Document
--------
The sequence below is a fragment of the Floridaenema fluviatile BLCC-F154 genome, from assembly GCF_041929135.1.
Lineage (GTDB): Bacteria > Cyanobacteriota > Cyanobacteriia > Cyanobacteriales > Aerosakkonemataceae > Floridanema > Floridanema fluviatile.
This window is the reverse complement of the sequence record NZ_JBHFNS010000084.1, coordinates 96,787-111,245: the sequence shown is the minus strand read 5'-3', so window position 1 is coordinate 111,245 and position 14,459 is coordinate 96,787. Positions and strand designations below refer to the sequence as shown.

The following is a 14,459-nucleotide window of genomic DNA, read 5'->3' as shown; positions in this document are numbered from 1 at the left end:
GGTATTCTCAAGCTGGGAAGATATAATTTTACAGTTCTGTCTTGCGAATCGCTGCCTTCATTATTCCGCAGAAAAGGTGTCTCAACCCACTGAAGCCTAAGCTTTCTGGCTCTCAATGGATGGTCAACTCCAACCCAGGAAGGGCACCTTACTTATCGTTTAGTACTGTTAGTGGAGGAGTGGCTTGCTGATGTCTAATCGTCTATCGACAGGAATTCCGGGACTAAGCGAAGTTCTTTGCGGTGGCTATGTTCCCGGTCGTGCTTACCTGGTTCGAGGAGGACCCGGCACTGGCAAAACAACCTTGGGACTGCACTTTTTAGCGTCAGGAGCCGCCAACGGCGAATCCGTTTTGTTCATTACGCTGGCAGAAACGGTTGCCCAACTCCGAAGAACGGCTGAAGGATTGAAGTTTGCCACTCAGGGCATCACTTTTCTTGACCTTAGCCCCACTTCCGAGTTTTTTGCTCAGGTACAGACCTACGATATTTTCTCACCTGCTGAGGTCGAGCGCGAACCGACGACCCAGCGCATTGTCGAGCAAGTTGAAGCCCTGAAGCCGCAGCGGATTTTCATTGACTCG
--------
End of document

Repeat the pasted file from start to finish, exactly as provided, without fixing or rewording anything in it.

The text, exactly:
The sequence below is a fragment of the Floridaenema fluviatile BLCC-F154 genome, from assembly GCF_041929135.1.
Lineage (GTDB): Bacteria > Cyanobacteriota > Cyanobacteriia > Cyanobacteriales > Aerosakkonemataceae > Floridanema > Floridanema fluviatile.
This window is the reverse complement of the sequence record NZ_JBHFNS010000084.1, coordinates 96,787-111,245: the sequence shown is the minus strand read 5'-3', so window position 1 is coordinate 111,245 and position 14,459 is coordinate 96,787. Positions and strand designations below refer to the sequence as shown.

The following is a 14,459-nucleotide window of genomic DNA, read 5'->3' as shown; positions in this document are numbered from 1 at the left end:
GGTATTCTCAAGCTGGGAAGATATAATTTTACAGTTCTGTCTTGCGAATCGCTGCCTTCATTATTCCGCAGAAAAGGTGTCTCAACCCACTGAAGCCTAAGCTTTCTGGCTCTCAATGGATGGTCAACTCCAACCCAGGAAGGGCACCTTACTTATCGTTTAGTACTGTTAGTGGAGGAGTGGCTTGCTGATGTCTAATCGTCTATCGACAGGAATTCCGGGACTAAGCGAAGTTCTTTGCGGTGGCTATGTTCCCGGTCGTGCTTACCTGGTTCGAGGAGGACCCGGCACTGGCAAAACAACCTTGGGACTGCACTTTTTAGCGTCAGGAGCCGCCAACGGCGAATCCGTTTTGTTCATTACGCTGGCAGAAACGGTTGCCCAACTCCGAAGAACGGCTGAAGGATTGAAGTTTGCCACTCAGGGCATCACTTTTCTTGACCTTAGCCCCACTTCCGAGTTTTTTGCTCAGGTACAGACCTACGATATTTTCTCACCTGCTGAGGTCGAGCGCGAACCGACGACCCAGCGCATTGTCGAGCAAGTTGAAGCCCTGAAGCCGCAGCGGATTTTCATTGACTCG